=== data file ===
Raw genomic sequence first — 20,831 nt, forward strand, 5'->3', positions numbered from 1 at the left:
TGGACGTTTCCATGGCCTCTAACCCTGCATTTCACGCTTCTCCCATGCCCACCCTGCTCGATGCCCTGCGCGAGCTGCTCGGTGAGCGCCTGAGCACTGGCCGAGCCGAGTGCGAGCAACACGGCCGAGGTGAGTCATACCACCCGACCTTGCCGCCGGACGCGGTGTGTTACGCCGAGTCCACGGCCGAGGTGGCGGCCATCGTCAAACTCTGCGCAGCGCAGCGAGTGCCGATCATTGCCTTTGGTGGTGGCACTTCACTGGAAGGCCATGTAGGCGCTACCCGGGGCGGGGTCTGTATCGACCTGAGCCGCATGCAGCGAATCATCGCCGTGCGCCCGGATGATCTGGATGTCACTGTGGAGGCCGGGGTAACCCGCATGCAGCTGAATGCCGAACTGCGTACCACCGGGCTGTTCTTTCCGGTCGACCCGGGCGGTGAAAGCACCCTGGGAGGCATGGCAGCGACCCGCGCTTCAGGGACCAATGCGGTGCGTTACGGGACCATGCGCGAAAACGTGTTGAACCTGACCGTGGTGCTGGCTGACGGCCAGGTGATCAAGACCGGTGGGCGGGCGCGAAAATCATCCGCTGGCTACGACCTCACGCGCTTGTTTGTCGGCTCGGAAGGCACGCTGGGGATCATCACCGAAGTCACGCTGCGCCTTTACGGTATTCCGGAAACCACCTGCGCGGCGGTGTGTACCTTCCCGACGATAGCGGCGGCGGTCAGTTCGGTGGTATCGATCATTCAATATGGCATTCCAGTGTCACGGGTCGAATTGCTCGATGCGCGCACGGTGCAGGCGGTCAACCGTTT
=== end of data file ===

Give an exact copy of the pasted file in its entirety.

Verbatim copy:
Raw genomic sequence first — 20,831 nt, forward strand, 5'->3', positions numbered from 1 at the left:
TGGACGTTTCCATGGCCTCTAACCCTGCATTTCACGCTTCTCCCATGCCCACCCTGCTCGATGCCCTGCGCGAGCTGCTCGGTGAGCGCCTGAGCACTGGCCGAGCCGAGTGCGAGCAACACGGCCGAGGTGAGTCATACCACCCGACCTTGCCGCCGGACGCGGTGTGTTACGCCGAGTCCACGGCCGAGGTGGCGGCCATCGTCAAACTCTGCGCAGCGCAGCGAGTGCCGATCATTGCCTTTGGTGGTGGCACTTCACTGGAAGGCCATGTAGGCGCTACCCGGGGCGGGGTCTGTATCGACCTGAGCCGCATGCAGCGAATCATCGCCGTGCGCCCGGATGATCTGGATGTCACTGTGGAGGCCGGGGTAACCCGCATGCAGCTGAATGCCGAACTGCGTACCACCGGGCTGTTCTTTCCGGTCGACCCGGGCGGTGAAAGCACCCTGGGAGGCATGGCAGCGACCCGCGCTTCAGGGACCAATGCGGTGCGTTACGGGACCATGCGCGAAAACGTGTTGAACCTGACCGTGGTGCTGGCTGACGGCCAGGTGATCAAGACCGGTGGGCGGGCGCGAAAATCATCCGCTGGCTACGACCTCACGCGCTTGTTTGTCGGCTCGGAAGGCACGCTGGGGATCATCACCGAAGTCACGCTGCGCCTTTACGGTATTCCGGAAACCACCTGCGCGGCGGTGTGTACCTTCCCGACGATAGCGGCGGCGGTCAGTTCGGTGGTATCGATCATTCAATATGGCATTCCAGTGTCACGGGTCGAATTGCTCGATGCGCGCACGGTGCAGGCGGTCAACCGTTT